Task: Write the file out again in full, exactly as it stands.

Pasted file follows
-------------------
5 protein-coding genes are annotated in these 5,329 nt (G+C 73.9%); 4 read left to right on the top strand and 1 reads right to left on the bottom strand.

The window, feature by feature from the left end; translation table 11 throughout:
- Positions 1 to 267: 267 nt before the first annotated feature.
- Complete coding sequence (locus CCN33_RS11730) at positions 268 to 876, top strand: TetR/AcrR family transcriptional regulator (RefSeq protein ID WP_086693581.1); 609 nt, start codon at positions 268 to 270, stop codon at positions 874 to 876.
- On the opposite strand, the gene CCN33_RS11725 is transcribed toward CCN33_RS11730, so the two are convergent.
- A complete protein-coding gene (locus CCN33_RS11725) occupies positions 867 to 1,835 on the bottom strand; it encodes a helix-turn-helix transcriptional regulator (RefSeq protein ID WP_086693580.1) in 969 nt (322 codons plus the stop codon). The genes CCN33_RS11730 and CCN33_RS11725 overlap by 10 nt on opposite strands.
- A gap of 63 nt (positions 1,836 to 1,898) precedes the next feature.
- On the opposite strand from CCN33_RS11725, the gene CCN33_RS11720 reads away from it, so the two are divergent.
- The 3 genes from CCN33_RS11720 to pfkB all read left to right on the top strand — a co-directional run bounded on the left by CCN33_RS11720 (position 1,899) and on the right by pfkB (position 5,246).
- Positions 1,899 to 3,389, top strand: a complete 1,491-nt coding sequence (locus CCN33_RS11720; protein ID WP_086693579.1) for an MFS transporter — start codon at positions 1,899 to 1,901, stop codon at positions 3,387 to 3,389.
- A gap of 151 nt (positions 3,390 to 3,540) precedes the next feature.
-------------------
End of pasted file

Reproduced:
5 protein-coding genes are annotated in these 5,329 nt (G+C 73.9%); 4 read left to right on the top strand and 1 reads right to left on the bottom strand.

The window, feature by feature from the left end; translation table 11 throughout:
- Positions 1 to 267: 267 nt before the first annotated feature.
- Complete coding sequence (locus CCN33_RS11730) at positions 268 to 876, top strand: TetR/AcrR family transcriptional regulator (RefSeq protein ID WP_086693581.1); 609 nt, start codon at positions 268 to 270, stop codon at positions 874 to 876.
- On the opposite strand, the gene CCN33_RS11725 is transcribed toward CCN33_RS11730, so the two are convergent.
- A complete protein-coding gene (locus CCN33_RS11725) occupies positions 867 to 1,835 on the bottom strand; it encodes a helix-turn-helix transcriptional regulator (RefSeq protein ID WP_086693580.1) in 969 nt (322 codons plus the stop codon). The genes CCN33_RS11730 and CCN33_RS11725 overlap by 10 nt on opposite strands.
- A gap of 63 nt (positions 1,836 to 1,898) precedes the next feature.
- On the opposite strand from CCN33_RS11725, the gene CCN33_RS11720 reads away from it, so the two are divergent.
- The 3 genes from CCN33_RS11720 to pfkB all read left to right on the top strand — a co-directional run bounded on the left by CCN33_RS11720 (position 1,899) and on the right by pfkB (position 5,246).
- Positions 1,899 to 3,389, top strand: a complete 1,491-nt coding sequence (locus CCN33_RS11720; protein ID WP_086693579.1) for an MFS transporter — start codon at positions 1,899 to 1,901, stop codon at positions 3,387 to 3,389.
- A gap of 151 nt (positions 3,390 to 3,540) precedes the next feature.